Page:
HPV Infections During Pregnancy Associated with Greater Risk of Preterm Birth
Pregnant women infected with certain strains of human papillomavirus during pregnancy had a nearly fourfold greater risk of preterm labor.
Persistence of certain strains of human papillomavirus (HPV) infection during pregnancy was associated with a greater risk of preterm birth, underscoring the importance of vaccination, according to a new study.
The HERITAGE study, published in JAMA Network Open, included 899 pregnant women at three academic hospitals in Canada between November 2010 and October 2016.
“Our study showed a strong association between the persistence of HPV 16-18 during pregnancy and preterm birth,” Helen Trottier, PhD, MSc, assistant professor at the University of Montreal, told Contagion. “Considering that preterm births remain a major cause of perinatal mortality and morbidity, the association that we found is worrisome. We may have just found an explanation for an important part of idiopatic preterm births. If the association is indeed causal, we can expect a significant reduction in preterm birth with HPV mass vaccination against HPV-16/18.”
Among the women with singleton pregnancies included in the study, 378 (42.0%) had HPV DNA detected in vaginal samples collected during the first trimester of pregnancy, and 258 (68.3%) of those also had positive HPV test results in the third trimester. The virus was detected in 11.1% of placentas at birth.
Overall, 55 participants had preterm birth at a median gestational age of 36 weeks, including 38 spontaneous and 17 medically indicated.
Persistent HPV-16/18 infection between the first and third trimester was significantly associated with overall preterm birth (adjusted odds ratio, 3.72; 95% confidence interval, 1.47-9.39) andspontaneous preterm birth (aOR, 3.32; 95% CI, 1.13-9.80).
“No study has shown such an association before,” Trottier said. “We were surprised to see this strong association between preterm birth and persistence of HPV-16 and 18.”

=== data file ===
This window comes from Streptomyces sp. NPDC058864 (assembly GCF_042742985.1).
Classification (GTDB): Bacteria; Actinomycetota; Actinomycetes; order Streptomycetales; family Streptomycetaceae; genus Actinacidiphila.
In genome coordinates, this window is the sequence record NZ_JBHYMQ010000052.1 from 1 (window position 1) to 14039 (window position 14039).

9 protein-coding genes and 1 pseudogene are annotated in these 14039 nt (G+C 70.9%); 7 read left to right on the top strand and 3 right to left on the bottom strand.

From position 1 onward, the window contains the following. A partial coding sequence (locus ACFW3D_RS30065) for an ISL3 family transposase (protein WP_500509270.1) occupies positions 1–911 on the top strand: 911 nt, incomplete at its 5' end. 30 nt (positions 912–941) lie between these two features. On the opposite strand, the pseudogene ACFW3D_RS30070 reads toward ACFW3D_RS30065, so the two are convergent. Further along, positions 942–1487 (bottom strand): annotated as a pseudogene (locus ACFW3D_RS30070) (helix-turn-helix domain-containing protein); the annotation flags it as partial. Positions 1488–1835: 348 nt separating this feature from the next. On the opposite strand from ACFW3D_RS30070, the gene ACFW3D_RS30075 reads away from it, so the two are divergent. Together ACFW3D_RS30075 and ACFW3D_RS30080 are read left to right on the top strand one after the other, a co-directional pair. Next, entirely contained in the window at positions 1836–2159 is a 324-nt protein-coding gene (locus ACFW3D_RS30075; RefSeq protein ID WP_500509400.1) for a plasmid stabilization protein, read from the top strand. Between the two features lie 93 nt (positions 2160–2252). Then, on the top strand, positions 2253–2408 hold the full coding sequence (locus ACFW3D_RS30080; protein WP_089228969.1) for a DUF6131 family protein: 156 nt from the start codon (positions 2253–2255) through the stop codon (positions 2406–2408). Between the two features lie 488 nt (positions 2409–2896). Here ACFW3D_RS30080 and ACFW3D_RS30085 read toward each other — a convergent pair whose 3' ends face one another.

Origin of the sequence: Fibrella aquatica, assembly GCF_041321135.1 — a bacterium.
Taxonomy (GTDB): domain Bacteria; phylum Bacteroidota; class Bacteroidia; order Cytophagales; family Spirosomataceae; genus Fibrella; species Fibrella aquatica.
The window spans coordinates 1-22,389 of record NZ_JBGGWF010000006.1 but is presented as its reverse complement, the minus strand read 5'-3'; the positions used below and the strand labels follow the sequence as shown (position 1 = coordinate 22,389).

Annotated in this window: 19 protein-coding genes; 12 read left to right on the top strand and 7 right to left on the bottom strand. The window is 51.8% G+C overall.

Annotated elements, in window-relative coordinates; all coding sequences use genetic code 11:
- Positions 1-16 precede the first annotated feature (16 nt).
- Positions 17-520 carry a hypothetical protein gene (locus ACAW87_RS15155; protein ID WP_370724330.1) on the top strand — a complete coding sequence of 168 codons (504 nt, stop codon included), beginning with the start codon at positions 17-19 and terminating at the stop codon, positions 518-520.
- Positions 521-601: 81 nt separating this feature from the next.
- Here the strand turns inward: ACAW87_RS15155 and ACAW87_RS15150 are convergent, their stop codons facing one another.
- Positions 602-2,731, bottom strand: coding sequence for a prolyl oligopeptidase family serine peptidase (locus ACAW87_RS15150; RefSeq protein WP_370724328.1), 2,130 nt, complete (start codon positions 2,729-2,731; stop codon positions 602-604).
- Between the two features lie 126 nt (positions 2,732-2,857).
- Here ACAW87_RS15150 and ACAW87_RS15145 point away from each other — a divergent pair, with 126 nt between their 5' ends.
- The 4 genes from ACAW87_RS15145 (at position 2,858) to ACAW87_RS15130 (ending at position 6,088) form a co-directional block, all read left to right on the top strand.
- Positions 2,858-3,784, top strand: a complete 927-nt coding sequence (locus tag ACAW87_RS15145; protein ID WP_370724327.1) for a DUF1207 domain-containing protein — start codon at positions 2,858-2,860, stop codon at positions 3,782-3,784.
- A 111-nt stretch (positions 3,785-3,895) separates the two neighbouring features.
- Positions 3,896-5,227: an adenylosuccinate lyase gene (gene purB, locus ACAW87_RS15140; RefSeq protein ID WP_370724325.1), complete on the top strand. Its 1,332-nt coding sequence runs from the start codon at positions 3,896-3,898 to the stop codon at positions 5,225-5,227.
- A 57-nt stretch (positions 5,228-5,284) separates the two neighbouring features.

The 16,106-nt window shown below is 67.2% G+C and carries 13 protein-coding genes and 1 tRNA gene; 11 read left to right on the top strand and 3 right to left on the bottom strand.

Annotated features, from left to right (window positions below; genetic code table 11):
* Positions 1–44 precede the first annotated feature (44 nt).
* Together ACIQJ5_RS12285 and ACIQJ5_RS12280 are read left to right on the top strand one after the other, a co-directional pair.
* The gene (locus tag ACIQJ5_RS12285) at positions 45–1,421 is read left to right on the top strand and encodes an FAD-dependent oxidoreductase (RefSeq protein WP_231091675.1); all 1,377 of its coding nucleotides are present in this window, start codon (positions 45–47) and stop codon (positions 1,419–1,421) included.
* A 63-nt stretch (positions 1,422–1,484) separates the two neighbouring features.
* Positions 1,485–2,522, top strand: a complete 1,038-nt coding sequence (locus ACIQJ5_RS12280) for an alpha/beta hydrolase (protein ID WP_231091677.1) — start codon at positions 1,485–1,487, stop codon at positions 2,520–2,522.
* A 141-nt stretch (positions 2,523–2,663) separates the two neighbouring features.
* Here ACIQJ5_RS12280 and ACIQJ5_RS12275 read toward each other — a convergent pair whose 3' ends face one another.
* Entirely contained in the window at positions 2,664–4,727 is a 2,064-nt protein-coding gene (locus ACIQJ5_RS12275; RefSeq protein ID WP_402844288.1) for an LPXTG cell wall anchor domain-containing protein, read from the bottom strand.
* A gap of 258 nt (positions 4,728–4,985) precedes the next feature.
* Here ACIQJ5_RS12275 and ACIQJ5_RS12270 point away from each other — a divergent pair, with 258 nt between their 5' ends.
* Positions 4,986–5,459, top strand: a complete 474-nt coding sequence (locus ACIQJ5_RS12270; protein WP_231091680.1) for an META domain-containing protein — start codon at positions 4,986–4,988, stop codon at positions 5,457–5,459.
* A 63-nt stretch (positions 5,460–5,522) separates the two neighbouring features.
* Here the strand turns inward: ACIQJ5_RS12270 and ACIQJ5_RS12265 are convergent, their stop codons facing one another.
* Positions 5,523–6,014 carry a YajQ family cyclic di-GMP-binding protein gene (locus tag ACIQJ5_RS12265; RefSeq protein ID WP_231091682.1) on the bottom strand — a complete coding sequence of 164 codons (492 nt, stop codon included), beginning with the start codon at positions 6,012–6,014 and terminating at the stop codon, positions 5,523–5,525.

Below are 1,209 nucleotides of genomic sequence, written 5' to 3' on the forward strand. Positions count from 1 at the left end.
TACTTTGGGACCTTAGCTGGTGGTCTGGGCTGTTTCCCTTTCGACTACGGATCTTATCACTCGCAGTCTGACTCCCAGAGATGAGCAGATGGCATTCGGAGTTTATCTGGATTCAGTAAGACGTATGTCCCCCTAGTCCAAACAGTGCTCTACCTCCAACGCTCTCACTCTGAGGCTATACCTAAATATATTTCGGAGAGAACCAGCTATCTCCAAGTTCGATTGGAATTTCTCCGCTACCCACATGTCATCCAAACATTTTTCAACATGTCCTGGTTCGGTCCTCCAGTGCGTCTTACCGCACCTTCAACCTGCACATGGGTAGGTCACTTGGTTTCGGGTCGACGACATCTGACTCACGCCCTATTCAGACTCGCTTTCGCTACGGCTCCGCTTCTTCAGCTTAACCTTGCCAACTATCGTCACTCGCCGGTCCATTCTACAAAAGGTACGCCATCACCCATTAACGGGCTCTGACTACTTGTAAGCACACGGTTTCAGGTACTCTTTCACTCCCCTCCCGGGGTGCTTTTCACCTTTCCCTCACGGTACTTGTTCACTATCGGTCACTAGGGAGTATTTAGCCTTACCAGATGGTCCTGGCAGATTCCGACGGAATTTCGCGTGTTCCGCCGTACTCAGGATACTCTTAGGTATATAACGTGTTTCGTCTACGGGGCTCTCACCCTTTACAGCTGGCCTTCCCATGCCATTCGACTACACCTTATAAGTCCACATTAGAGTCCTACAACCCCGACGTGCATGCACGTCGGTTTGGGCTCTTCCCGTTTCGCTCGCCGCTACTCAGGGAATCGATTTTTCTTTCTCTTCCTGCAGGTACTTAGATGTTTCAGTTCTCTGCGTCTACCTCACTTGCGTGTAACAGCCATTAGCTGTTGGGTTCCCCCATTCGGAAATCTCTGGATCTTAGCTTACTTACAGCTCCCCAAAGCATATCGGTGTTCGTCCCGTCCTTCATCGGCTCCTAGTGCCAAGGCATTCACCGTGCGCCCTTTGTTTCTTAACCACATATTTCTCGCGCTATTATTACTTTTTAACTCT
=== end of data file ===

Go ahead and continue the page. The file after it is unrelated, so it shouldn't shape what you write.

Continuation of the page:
The study controlled for other risk factors for preterm birth, such as young age, tobacco smoking and other genital infection.
Average age of study participants was 31.3 years, most were White (72.3%), had a university education, and did not smoke (90.1%) or drink alcohol (64%). Only 9.3% had received the HPV vaccine and 7.1% had a history of treatment for cervical intraepithelial neoplasia. None of the participants tested positive for Chlamydia trachomatis or Neisseria gonorrhoea in the first trimester.
“It should be remembered that there is no treatment available to eliminate the HPV infection,” Trottier said. “Only the immune system can overcome an HPV infection that is present. The vaccine will be able to prevent infection, but it cannot cure us if we have been infected. It is therefore important to be vaccinated before sexual debut in order to protect ourselves. This study therefore further strengthens the benefits of HPV vaccination.”
More research is needed to understand why the persistent HPV infection was associated with preterm birth. The study authors speculated that overall changes in the vaginal microbiota could be a factor.
Risk of preterm birth was specific to HPV-16/18 and greatest when the infection persisted between the first and third trimesters. The detection of any type of vaginal HPV DNA in the first trimester alone wasn’t associated with an increased risk of preterm birth.
“It is important to continue research on the effects of HPV in pregnancy and on the possible consequences of perinatal HPV transmission in children,” Trottier said. “We’re continuing our research to determine the impact of HPV on other pregnancy outcome and to determine the frequency and short- and long-term consequences of mother-to-child transmission of the virus.”
HPV is the most common sexually transmitted infection in the United States and is associated with anal, cervical, vaginal, vulvar and penile cancers.
A recent study aimed to understand HPV vaccine hesitancy and found that hesitancy increased from 5.3% in 2008 to 26.2% in 2019.
Some concerns arose from anecdotal links between the vaccine and certain autonomic syndromes, such as chronic fatigue syndrome, but a recent study found no such association.